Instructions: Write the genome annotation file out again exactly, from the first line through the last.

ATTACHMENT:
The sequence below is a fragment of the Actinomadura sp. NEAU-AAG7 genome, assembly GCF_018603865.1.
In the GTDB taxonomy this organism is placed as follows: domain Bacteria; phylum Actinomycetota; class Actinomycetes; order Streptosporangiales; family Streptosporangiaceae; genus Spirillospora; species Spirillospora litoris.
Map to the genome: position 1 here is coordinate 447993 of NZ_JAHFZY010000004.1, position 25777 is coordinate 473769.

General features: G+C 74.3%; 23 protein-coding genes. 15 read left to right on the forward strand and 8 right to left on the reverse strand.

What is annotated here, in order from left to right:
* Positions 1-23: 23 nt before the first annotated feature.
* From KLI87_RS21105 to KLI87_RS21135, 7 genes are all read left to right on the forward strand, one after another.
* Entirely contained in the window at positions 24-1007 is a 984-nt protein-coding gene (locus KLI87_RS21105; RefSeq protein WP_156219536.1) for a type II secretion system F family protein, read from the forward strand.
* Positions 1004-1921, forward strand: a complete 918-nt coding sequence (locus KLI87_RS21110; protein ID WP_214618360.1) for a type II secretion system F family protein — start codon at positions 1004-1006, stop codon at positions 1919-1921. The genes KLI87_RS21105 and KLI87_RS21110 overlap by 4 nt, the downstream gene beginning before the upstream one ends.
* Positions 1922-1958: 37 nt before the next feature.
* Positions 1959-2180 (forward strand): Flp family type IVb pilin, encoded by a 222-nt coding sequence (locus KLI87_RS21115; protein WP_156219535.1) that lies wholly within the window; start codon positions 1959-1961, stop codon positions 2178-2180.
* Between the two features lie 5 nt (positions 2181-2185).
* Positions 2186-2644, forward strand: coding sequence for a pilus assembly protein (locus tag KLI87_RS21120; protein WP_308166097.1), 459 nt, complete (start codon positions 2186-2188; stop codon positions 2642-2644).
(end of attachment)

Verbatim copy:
The sequence below is a fragment of the Actinomadura sp. NEAU-AAG7 genome, assembly GCF_018603865.1.
In the GTDB taxonomy this organism is placed as follows: domain Bacteria; phylum Actinomycetota; class Actinomycetes; order Streptosporangiales; family Streptosporangiaceae; genus Spirillospora; species Spirillospora litoris.
Map to the genome: position 1 here is coordinate 447993 of NZ_JAHFZY010000004.1, position 25777 is coordinate 473769.

General features: G+C 74.3%; 23 protein-coding genes. 15 read left to right on the forward strand and 8 right to left on the reverse strand.

What is annotated here, in order from left to right:
* Positions 1-23: 23 nt before the first annotated feature.
* From KLI87_RS21105 to KLI87_RS21135, 7 genes are all read left to right on the forward strand, one after another.
* Entirely contained in the window at positions 24-1007 is a 984-nt protein-coding gene (locus KLI87_RS21105; RefSeq protein WP_156219536.1) for a type II secretion system F family protein, read from the forward strand.
* Positions 1004-1921, forward strand: a complete 918-nt coding sequence (locus KLI87_RS21110; protein ID WP_214618360.1) for a type II secretion system F family protein — start codon at positions 1004-1006, stop codon at positions 1919-1921. The genes KLI87_RS21105 and KLI87_RS21110 overlap by 4 nt, the downstream gene beginning before the upstream one ends.
* Positions 1922-1958: 37 nt before the next feature.
* Positions 1959-2180 (forward strand): Flp family type IVb pilin, encoded by a 222-nt coding sequence (locus KLI87_RS21115; protein WP_156219535.1) that lies wholly within the window; start codon positions 1959-1961, stop codon positions 2178-2180.
* Between the two features lie 5 nt (positions 2181-2185).
* Positions 2186-2644, forward strand: coding sequence for a pilus assembly protein (locus tag KLI87_RS21120; protein WP_308166097.1), 459 nt, complete (start codon positions 2186-2188; stop codon positions 2642-2644).